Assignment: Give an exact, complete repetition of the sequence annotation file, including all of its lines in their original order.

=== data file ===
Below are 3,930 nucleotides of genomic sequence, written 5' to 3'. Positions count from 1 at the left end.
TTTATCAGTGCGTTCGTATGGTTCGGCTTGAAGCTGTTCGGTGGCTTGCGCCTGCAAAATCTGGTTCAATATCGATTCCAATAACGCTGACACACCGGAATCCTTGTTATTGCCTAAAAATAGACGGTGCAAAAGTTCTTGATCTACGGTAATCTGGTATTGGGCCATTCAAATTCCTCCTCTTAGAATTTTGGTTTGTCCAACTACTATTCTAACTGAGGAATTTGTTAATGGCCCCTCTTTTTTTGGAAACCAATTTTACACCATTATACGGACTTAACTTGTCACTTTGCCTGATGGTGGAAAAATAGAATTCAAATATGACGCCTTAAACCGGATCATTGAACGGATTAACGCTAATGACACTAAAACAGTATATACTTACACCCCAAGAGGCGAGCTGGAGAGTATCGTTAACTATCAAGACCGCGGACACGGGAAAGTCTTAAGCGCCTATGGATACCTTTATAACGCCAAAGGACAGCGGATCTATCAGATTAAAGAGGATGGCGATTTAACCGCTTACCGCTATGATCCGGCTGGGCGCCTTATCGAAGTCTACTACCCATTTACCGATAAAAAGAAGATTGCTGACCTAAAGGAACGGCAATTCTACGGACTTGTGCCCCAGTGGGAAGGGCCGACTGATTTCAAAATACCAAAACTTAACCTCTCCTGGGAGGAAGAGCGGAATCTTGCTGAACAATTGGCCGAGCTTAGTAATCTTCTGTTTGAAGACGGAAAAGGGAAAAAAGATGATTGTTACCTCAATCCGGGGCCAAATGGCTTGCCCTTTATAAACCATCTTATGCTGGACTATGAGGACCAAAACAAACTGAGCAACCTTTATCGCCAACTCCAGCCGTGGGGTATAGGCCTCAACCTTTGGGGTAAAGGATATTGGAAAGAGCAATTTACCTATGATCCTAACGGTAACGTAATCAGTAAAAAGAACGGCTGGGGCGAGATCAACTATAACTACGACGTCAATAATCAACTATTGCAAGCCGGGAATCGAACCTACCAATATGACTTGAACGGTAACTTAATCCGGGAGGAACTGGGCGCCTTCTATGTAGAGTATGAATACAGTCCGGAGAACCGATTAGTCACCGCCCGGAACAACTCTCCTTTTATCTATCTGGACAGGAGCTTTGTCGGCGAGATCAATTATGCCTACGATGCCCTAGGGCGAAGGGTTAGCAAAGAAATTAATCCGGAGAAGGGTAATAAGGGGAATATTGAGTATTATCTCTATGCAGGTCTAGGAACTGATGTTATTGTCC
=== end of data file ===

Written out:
Below are 3,930 nucleotides of genomic sequence, written 5' to 3'. Positions count from 1 at the left end.
TTTATCAGTGCGTTCGTATGGTTCGGCTTGAAGCTGTTCGGTGGCTTGCGCCTGCAAAATCTGGTTCAATATCGATTCCAATAACGCTGACACACCGGAATCCTTGTTATTGCCTAAAAATAGACGGTGCAAAAGTTCTTGATCTACGGTAATCTGGTATTGGGCCATTCAAATTCCTCCTCTTAGAATTTTGGTTTGTCCAACTACTATTCTAACTGAGGAATTTGTTAATGGCCCCTCTTTTTTTGGAAACCAATTTTACACCATTATACGGACTTAACTTGTCACTTTGCCTGATGGTGGAAAAATAGAATTCAAATATGACGCCTTAAACCGGATCATTGAACGGATTAACGCTAATGACACTAAAACAGTATATACTTACACCCCAAGAGGCGAGCTGGAGAGTATCGTTAACTATCAAGACCGCGGACACGGGAAAGTCTTAAGCGCCTATGGATACCTTTATAACGCCAAAGGACAGCGGATCTATCAGATTAAAGAGGATGGCGATTTAACCGCTTACCGCTATGATCCGGCTGGGCGCCTTATCGAAGTCTACTACCCATTTACCGATAAAAAGAAGATTGCTGACCTAAAGGAACGGCAATTCTACGGACTTGTGCCCCAGTGGGAAGGGCCGACTGATTTCAAAATACCAAAACTTAACCTCTCCTGGGAGGAAGAGCGGAATCTTGCTGAACAATTGGCCGAGCTTAGTAATCTTCTGTTTGAAGACGGAAAAGGGAAAAAAGATGATTGTTACCTCAATCCGGGGCCAAATGGCTTGCCCTTTATAAACCATCTTATGCTGGACTATGAGGACCAAAACAAACTGAGCAACCTTTATCGCCAACTCCAGCCGTGGGGTATAGGCCTCAACCTTTGGGGTAAAGGATATTGGAAAGAGCAATTTACCTATGATCCTAACGGTAACGTAATCAGTAAAAAGAACGGCTGGGGCGAGATCAACTATAACTACGACGTCAATAATCAACTATTGCAAGCCGGGAATCGAACCTACCAATATGACTTGAACGGTAACTTAATCCGGGAGGAACTGGGCGCCTTCTATGTAGAGTATGAATACAGTCCGGAGAACCGATTAGTCACCGCCCGGAACAACTCTCCTTTTATCTATCTGGACAGGAGCTTTGTCGGCGAGATCAATTATGCCTACGATGCCCTAGGGCGAAGGGTTAGCAAAGAAATTAATCCGGAGAAGGGTAATAAGGGGAATATTGAGTATTATCTCTATGCAGGTCTAGGAACTGATGTTATTGTCC